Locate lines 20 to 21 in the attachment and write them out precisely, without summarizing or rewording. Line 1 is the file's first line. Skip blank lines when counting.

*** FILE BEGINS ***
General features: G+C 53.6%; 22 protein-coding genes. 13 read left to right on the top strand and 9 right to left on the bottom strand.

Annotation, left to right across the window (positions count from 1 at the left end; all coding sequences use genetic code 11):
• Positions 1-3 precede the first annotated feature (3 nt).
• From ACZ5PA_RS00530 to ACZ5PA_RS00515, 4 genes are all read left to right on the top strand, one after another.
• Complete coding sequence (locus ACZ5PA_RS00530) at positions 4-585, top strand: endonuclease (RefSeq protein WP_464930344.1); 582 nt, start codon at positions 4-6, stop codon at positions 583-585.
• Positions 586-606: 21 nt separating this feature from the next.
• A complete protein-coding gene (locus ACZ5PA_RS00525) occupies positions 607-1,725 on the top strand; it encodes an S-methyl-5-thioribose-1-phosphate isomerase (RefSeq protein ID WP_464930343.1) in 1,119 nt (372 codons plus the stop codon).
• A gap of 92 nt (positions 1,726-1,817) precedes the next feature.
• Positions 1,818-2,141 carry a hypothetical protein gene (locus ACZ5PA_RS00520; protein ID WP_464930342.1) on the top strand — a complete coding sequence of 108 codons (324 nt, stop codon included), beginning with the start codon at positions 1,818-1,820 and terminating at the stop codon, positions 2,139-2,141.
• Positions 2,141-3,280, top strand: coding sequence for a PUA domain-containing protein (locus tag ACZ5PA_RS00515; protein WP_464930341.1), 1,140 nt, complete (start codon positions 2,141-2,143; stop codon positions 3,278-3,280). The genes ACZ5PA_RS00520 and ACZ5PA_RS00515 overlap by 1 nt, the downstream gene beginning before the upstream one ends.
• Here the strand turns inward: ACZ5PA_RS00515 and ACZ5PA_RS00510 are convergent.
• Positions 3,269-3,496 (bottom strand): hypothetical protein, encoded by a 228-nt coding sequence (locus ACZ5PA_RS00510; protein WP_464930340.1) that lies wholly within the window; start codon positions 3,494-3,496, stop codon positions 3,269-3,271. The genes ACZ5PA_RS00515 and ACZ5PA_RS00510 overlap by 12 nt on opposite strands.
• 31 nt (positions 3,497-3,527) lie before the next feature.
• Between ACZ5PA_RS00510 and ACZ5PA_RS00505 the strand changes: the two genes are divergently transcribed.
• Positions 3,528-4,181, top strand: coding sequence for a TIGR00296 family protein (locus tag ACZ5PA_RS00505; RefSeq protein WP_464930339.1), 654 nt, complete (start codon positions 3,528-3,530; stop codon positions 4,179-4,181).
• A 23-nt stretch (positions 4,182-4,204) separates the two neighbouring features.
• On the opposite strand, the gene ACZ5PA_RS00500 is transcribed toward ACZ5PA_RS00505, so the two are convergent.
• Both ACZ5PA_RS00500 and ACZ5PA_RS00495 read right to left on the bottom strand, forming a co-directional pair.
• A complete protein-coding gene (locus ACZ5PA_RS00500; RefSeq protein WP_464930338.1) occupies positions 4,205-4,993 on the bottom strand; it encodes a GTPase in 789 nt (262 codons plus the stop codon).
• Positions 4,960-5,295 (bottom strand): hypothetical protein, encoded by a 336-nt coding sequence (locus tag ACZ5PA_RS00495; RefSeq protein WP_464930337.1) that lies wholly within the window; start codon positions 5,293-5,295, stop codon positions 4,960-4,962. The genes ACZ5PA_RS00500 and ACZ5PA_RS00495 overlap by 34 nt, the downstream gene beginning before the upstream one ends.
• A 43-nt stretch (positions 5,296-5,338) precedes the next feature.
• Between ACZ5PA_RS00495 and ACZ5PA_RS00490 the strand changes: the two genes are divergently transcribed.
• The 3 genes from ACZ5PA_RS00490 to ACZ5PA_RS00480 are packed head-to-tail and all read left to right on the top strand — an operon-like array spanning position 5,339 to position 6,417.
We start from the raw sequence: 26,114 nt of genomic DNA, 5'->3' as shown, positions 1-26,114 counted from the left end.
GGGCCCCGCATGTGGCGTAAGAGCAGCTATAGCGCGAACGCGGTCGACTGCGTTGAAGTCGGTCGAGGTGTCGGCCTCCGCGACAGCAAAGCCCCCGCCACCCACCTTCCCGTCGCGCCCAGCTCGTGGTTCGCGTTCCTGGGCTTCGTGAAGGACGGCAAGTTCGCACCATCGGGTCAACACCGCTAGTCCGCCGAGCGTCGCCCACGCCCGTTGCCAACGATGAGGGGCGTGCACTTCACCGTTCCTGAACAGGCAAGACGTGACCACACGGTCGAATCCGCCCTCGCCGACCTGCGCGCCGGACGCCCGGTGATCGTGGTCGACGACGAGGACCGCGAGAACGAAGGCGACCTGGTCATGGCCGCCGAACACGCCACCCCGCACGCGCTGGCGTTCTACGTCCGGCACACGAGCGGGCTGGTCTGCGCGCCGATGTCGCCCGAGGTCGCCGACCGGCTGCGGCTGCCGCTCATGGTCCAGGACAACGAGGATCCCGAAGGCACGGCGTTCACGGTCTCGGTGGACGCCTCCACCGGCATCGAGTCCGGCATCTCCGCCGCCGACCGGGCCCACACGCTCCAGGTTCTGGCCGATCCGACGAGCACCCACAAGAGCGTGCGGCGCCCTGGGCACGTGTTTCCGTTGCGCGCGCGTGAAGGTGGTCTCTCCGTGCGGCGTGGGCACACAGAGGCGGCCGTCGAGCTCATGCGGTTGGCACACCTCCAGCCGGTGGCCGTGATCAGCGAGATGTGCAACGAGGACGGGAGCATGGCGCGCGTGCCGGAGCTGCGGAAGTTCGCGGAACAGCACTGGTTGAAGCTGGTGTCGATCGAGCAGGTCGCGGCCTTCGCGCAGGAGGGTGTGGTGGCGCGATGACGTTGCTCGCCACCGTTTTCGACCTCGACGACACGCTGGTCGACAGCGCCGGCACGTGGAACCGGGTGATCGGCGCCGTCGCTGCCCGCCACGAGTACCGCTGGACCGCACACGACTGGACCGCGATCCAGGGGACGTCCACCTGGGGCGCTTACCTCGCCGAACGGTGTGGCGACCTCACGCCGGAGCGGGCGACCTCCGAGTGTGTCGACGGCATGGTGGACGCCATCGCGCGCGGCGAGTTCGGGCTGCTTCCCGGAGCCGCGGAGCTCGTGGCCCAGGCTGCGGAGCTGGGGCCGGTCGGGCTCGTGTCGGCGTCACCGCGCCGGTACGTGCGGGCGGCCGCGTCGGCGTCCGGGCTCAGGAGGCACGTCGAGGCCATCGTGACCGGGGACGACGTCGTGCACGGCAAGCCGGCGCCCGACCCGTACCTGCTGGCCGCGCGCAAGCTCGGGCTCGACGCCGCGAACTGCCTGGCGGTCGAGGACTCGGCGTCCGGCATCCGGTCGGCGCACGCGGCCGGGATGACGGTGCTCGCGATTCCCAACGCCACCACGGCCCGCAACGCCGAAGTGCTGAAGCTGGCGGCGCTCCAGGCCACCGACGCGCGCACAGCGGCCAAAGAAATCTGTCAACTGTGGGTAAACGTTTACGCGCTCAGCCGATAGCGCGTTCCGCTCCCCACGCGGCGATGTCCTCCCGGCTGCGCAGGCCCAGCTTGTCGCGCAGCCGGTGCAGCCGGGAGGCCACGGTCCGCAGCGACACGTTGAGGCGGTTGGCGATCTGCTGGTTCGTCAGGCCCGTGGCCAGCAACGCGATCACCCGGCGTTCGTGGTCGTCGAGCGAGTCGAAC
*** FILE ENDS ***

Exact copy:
• Positions 4,960-5,295 (bottom strand): hypothetical protein, encoded by a 336-nt coding sequence (locus tag ACZ5PA_RS00495; RefSeq protein WP_464930337.1) that lies wholly within the window; start codon positions 5,293-5,295, stop codon positions 4,960-4,962. The genes ACZ5PA_RS00500 and ACZ5PA_RS00495 overlap by 34 nt, the downstream gene beginning before the upstream one ends.
• A 43-nt stretch (positions 5,296-5,338) precedes the next feature.